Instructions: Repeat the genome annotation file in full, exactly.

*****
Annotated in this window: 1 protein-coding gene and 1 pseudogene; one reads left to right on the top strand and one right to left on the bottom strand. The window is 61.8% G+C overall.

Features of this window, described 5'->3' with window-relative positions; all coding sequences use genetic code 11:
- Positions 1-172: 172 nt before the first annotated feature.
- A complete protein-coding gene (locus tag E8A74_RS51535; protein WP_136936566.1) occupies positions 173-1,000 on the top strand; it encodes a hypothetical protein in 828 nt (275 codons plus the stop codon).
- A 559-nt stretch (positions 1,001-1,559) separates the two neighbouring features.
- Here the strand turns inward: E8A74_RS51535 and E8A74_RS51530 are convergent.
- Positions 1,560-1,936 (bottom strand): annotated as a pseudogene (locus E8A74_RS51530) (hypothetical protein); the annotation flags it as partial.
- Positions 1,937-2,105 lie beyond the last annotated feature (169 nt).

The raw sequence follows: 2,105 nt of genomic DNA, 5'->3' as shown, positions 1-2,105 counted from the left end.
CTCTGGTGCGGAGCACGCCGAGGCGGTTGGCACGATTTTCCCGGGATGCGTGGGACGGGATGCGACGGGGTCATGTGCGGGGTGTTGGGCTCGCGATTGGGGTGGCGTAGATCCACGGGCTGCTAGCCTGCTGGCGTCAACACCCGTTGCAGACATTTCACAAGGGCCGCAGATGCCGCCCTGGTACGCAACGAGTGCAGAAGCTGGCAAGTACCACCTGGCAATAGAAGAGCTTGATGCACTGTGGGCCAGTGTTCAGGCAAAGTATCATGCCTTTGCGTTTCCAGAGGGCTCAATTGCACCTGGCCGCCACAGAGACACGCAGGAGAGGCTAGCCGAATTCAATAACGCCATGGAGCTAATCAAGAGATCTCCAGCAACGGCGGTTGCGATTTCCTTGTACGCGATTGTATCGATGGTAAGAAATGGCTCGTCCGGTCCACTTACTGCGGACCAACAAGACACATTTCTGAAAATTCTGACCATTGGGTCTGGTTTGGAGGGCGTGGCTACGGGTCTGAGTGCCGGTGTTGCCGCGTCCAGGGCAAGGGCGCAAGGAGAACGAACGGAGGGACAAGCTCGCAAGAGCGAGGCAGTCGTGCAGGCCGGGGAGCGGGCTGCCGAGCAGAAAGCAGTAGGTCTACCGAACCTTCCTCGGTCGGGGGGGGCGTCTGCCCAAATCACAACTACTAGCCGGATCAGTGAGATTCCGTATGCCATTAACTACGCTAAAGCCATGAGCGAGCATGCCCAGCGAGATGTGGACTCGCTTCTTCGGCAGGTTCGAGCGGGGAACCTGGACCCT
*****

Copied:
Annotated in this window: 1 protein-coding gene and 1 pseudogene; one reads left to right on the top strand and one right to left on the bottom strand. The window is 61.8% G+C overall.

Features of this window, described 5'->3' with window-relative positions; all coding sequences use genetic code 11:
- Positions 1-172: 172 nt before the first annotated feature.
- A complete protein-coding gene (locus tag E8A74_RS51535; protein WP_136936566.1) occupies positions 173-1,000 on the top strand; it encodes a hypothetical protein in 828 nt (275 codons plus the stop codon).
- A 559-nt stretch (positions 1,001-1,559) separates the two neighbouring features.
- Here the strand turns inward: E8A74_RS51535 and E8A74_RS51530 are convergent.
- Positions 1,560-1,936 (bottom strand): annotated as a pseudogene (locus E8A74_RS51530) (hypothetical protein); the annotation flags it as partial.
- Positions 1,937-2,105 lie beyond the last annotated feature (169 nt).

The raw sequence follows: 2,105 nt of genomic DNA, 5'->3' as shown, positions 1-2,105 counted from the left end.
CTCTGGTGCGGAGCACGCCGAGGCGGTTGGCACGATTTTCCCGGGATGCGTGGGACGGGATGCGACGGGGTCATGTGCGGGGTGTTGGGCTCGCGATTGGGGTGGCGTAGATCCACGGGCTGCTAGCCTGCTGGCGTCAACACCCGTTGCAGACATTTCACAAGGGCCGCAGATGCCGCCCTGGTACGCAACGAGTGCAGAAGCTGGCAAGTACCACCTGGCAATAGAAGAGCTTGATGCACTGTGGGCCAGTGTTCAGGCAAAGTATCATGCCTTTGCGTTTCCAGAGGGCTCAATTGCACCTGGCCGCCACAGAGACACGCAGGAGAGGCTAGCCGAATTCAATAACGCCATGGAGCTAATCAAGAGATCTCCAGCAACGGCGGTTGCGATTTCCTTGTACGCGATTGTATCGATGGTAAGAAATGGCTCGTCCGGTCCACTTACTGCGGACCAACAAGACACATTTCTGAAAATTCTGACCATTGGGTCTGGTTTGGAGGGCGTGGCTACGGGTCTGAGTGCCGGTGTTGCCGCGTCCAGGGCAAGGGCGCAAGGAGAACGAACGGAGGGACAAGCTCGCAAGAGCGAGGCAGTCGTGCAGGCCGGGGAGCGGGCTGCCGAGCAGAAAGCAGTAGGTCTACCGAACCTTCCTCGGTCGGGGGGGGCGTCTGCCCAAATCACAACTACTAGCCGGATCAGTGAGATTCCGTATGCCATTAACTACGCTAAAGCCATGAGCGAGCATGCCCAGCGAGATGTGGACTCGCTTCTTCGGCAGGTTCGAGCGGGGAACCTGGACCCT